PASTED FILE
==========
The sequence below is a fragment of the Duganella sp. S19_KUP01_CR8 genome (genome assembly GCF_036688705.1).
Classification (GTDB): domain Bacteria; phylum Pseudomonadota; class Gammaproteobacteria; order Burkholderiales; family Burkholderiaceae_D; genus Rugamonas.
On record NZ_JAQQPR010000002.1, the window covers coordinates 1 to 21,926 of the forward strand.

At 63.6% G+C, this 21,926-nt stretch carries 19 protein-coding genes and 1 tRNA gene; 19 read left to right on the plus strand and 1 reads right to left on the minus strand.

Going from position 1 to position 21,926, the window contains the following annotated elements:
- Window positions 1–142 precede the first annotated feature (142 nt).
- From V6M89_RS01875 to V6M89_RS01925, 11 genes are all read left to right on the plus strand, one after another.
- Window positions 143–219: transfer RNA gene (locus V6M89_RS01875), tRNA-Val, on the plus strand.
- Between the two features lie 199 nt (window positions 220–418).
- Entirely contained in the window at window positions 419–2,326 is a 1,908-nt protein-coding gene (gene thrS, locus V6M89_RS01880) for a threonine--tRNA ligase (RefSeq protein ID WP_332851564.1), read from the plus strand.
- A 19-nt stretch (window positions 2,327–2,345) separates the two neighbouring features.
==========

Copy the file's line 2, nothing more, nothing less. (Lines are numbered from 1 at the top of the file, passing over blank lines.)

Classification (GTDB): domain Bacteria; phylum Pseudomonadota; class Gammaproteobacteria; order Burkholderiales; family Burkholderiaceae_D; genus Rugamonas.